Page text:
The spot opens on a deserted road. A man in a truck is seen and the words “A Prayer for America” are flashed on the screen.
“Lord, look at this place. Parents kicked out of schools, paying people not to work. They even shut down my church,” says the voiceover, the man now lying on a hammock. “Things are happening today that have never happened before. I know you're still there. We just need more people to know you and be your friend. I'm here. Guide us back. Guide. Us. Back.”
In another commercial, a man sits in an empty church. After an announcer mentions the importance of hard work and faith and photos of a family cavorting on a sofa are shown, the man says, “I still believe we are one nation under God. And with his favor, we can save our country.”
In yet another ad, a man on a street says no problem in America is bigger than God.
Those were just three of the Oklahomans involved in last Tuesday's Republican senatorial primaries. We have two races in 2022. Come for the piety; stay for, well, more piety.
The first two candidates — Luke Holland, in the F-150, and T.W. Shannon, in church — were running for the seat of retiring Senator Jim Inhofe, who has been Oklahoma’s U.S. senator since Nebuchadnezzar was in swaddling clothes.
Shannon, the former speaker of the Oklahoma House of Representatives, made the runoff against 2nd District Congressman MarkWayne Mullin, who, in his ads, had his children (one boy, one girl) in "Team Mullin" shirts and then schooled us on the difference between men and women, while Holland, Inhofe’s chief of staff — and nobody shut down his church — finished fourth in a field that included former Oklahoma attorney general, former Trump EPA director and former tactical pants fashion maven Scott Pruitt.
The guy on the street was James Lankford, the state's junior senator, who is running for re-election. He beat back two challengers who claimed he was too liberal, which strained credulity to the point where credulity pulled a muscle. So, what in God's name -- you should pardon the expression -- was going on?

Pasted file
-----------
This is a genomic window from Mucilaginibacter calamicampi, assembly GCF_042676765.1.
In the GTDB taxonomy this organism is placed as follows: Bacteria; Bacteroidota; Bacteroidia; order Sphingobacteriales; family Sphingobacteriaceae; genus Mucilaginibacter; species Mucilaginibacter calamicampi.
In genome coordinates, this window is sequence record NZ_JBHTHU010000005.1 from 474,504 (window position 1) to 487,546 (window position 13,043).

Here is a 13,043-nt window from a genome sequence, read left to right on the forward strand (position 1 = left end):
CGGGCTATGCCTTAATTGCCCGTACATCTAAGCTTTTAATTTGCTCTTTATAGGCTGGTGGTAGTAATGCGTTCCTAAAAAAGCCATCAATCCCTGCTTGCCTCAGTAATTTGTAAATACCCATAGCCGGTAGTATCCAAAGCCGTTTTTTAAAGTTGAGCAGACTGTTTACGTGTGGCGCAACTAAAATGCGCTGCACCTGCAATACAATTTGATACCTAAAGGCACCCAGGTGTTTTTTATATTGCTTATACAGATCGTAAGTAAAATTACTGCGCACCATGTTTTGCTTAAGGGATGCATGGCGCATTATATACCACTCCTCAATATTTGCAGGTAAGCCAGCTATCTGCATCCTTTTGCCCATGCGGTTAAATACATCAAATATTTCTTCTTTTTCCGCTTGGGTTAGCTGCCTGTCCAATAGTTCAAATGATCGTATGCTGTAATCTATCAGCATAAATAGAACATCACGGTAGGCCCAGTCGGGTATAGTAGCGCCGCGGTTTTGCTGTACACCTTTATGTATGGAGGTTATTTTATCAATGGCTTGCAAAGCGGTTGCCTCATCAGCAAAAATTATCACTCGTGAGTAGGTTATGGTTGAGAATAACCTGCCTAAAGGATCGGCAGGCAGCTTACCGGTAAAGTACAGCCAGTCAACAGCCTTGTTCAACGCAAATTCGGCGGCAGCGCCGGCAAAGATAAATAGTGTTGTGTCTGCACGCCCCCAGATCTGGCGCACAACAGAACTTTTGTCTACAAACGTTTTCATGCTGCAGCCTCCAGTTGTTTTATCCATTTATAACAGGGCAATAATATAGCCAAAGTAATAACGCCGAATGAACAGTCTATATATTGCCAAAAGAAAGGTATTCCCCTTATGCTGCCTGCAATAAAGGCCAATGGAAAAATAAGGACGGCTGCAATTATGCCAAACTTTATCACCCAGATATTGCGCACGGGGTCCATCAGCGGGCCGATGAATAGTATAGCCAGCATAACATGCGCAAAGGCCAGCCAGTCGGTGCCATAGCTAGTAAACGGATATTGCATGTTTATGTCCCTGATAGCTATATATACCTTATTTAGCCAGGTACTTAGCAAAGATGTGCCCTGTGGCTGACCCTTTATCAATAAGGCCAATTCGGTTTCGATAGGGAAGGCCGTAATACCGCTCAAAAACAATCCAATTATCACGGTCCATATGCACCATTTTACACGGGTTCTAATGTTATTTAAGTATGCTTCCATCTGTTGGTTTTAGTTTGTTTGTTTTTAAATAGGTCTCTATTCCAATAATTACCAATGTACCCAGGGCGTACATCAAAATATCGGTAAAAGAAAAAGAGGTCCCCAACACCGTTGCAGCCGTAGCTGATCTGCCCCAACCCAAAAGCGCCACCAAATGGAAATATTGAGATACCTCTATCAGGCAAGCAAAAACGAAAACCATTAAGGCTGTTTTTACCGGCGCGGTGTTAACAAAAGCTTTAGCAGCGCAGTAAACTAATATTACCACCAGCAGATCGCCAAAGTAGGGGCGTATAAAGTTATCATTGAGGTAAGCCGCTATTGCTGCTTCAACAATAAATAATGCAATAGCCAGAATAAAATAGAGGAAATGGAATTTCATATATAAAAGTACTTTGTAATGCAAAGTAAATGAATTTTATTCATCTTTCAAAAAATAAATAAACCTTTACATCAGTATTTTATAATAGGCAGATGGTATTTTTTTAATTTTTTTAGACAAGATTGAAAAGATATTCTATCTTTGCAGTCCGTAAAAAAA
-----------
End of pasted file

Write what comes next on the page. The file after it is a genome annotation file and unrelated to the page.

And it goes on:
Ever since Percy Crawford started the first nationally televised religious broadcast in 1949, evangelists from Mother Angelica to Billy Graham to Oral Roberts to Pat Robertson to Joel Osteen have been aiming their messages, usually as sermons, at über-religious television audiences.
But now the audience is more mainstream religious and the messenger isn’t an evangelist — he or she is a politician.
According to the Public Religion Research Institute, 52% of white evangelical Protestants believe God intended America as a “promised land” for European Christians, and GOP candidates — and not just in Oklahoma — are taking to their airwaves to blame liberals, immigrants, Black Lives Matter, the 1619 project, and transgendered teen field hockey players for mucking up the celestial plan.
(Shannon, incidentally, is black and a member of the Chickasaw Nation.)
Back in December, reacting to a decrease in church attendance nationwide, The Signatry and The Servant Christian unleashed a $100 million ad campaign entitled He Gets Us, designed to reintroduce Americans back to God.
“What if,” one of the early ads asked, “Jesus was the biggest brand in your city?”
He was, and in Oklahoma, he’s about to be elected senator. Twice.